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Williams: 'Definitely realistic' for Jets to win SB soon

Not a game has been played, but the New York Jets have already been left for dead by most of the football world.

After cutting bait with a swarm of veterans, Gang Green's stripped-down, talent-poor roster bears the earmarks of a front office committed to a comprehensive rebuild. The deep-gutting has led to an offseason's worth of accusations that New York is simply tanking the season to land the top pick in next year's quarterback-rich draft.

While Matt Forte -- one of the few trusty veterans still left on the payroll -- shot down the idea of tanking, he was quickly outdone by teammate Leonard Williams.

New York's mammoth defensive lineman still sees plenty of hope in the players around him, calling the Jets a team that could win a Super Bowl sooner than later.

"I think it's definitely realistic," Williams said, per Manish Mehta of the New York Daily News. "I know how much talent we have on our team. I think at this level it's not about who's the most talented. It's about who's the most together as a team and who's going to play well with each other and have the least amount of mistakes."

Williams fully destroyed the idea that players have bought into some sort of master plan to throw the season.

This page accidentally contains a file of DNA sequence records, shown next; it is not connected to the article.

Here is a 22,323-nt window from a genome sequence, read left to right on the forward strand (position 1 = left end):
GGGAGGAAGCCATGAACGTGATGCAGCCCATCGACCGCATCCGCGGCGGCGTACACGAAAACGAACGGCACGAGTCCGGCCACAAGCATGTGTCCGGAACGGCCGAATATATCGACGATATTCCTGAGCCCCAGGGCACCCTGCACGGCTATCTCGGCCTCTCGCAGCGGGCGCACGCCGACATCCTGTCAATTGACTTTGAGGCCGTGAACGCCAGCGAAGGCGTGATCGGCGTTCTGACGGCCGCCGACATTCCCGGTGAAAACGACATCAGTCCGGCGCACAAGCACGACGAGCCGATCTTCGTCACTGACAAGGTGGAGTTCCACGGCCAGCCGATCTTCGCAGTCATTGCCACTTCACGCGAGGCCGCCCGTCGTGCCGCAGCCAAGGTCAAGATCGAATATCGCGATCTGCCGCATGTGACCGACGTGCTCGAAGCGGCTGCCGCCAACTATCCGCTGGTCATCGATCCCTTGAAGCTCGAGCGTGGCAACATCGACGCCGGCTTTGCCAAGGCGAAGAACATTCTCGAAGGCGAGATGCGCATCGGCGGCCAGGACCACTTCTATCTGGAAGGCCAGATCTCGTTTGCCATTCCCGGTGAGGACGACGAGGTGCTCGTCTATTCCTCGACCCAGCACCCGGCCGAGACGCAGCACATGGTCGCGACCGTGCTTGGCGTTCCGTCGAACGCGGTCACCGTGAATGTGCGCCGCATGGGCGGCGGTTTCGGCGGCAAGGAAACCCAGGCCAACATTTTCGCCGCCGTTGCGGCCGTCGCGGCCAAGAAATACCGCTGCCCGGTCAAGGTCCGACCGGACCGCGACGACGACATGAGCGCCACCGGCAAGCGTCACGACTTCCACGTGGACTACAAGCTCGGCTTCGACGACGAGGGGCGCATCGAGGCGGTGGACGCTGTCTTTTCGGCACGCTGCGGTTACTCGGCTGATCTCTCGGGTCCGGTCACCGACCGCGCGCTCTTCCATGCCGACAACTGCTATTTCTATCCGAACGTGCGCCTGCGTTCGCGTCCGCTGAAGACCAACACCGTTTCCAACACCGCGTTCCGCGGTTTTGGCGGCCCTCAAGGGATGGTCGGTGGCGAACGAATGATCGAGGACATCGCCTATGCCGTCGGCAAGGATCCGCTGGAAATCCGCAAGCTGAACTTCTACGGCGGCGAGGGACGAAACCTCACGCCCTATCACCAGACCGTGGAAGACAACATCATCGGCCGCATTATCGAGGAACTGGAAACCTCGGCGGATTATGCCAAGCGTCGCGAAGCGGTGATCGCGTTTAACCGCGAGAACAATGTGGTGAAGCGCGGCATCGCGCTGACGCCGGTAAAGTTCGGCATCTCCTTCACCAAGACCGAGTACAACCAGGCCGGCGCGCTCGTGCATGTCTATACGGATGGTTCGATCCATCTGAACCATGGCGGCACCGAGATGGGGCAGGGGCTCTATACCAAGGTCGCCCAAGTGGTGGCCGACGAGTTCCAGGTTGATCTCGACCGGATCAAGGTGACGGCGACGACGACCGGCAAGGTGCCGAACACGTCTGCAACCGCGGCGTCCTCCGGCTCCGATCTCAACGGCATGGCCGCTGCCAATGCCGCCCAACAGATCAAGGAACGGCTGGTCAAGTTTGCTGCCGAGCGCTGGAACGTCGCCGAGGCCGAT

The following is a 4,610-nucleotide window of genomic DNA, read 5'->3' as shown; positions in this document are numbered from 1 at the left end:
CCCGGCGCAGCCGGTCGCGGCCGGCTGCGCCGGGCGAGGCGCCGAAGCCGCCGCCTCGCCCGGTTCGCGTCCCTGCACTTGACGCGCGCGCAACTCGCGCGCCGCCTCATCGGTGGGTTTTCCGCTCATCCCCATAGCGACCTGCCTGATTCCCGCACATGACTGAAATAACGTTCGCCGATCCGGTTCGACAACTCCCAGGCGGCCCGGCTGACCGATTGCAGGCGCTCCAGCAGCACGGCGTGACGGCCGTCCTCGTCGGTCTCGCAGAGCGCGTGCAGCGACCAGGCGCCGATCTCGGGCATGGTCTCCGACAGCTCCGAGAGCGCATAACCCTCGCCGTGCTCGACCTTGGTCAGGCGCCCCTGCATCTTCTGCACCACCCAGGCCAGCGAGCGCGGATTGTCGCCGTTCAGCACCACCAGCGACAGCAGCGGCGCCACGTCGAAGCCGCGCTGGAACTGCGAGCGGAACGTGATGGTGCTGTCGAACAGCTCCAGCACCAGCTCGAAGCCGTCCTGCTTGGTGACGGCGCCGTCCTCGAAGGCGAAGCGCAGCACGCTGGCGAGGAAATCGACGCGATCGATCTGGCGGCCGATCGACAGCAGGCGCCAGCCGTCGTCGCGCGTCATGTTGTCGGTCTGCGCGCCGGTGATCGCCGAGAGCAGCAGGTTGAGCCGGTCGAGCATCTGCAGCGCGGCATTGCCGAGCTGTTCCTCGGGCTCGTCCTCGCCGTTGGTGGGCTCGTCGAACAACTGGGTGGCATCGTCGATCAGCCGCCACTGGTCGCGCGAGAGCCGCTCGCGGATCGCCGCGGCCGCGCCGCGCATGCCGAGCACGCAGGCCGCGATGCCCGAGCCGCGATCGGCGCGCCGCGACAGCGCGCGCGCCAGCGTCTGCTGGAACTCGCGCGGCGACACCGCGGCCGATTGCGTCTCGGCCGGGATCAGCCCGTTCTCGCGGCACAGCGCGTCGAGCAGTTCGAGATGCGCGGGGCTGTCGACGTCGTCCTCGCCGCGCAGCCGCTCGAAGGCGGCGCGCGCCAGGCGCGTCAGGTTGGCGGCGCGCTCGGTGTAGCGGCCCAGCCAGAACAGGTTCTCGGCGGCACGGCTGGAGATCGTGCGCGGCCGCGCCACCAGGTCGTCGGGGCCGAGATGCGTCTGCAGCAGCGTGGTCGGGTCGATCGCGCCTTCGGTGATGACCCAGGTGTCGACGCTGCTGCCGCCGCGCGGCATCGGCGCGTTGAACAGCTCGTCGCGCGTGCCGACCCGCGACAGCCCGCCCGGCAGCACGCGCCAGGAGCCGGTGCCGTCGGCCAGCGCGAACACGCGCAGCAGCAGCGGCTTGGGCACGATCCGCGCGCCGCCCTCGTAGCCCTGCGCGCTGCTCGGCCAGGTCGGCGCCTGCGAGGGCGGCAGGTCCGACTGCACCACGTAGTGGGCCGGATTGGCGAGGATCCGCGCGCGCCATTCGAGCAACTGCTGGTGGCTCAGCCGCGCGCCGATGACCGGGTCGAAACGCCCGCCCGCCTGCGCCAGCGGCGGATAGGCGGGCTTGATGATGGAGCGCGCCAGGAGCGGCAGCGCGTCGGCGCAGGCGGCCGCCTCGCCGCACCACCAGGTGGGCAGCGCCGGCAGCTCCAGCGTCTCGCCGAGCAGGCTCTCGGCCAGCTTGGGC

"We play football to win," Williams said. "We're not here to say that we want a certain record. We want a championship. It doesn't matter what outside people think. It doesn't matter who's here and who's not here. We're just going to work on what we got and work on a championship. Every year if you're not focused on a championship or a Super Bowl, what are we doing it for? Why are we showing up to OTAs and the offseason program and putting our bodies on the line if we're not focused on a Super Bowl?"

The Jets are definitely not winning the Super Bowl this year, but that isn't what Williams is saying, is it? He's reminding everyone on the outside that players aren't built to casually lose games for a vague, future draft pick.

Neither are coaches, who know that a disastrous season can lead to jobs being lost and front-office master plans being blown up in a hurry.

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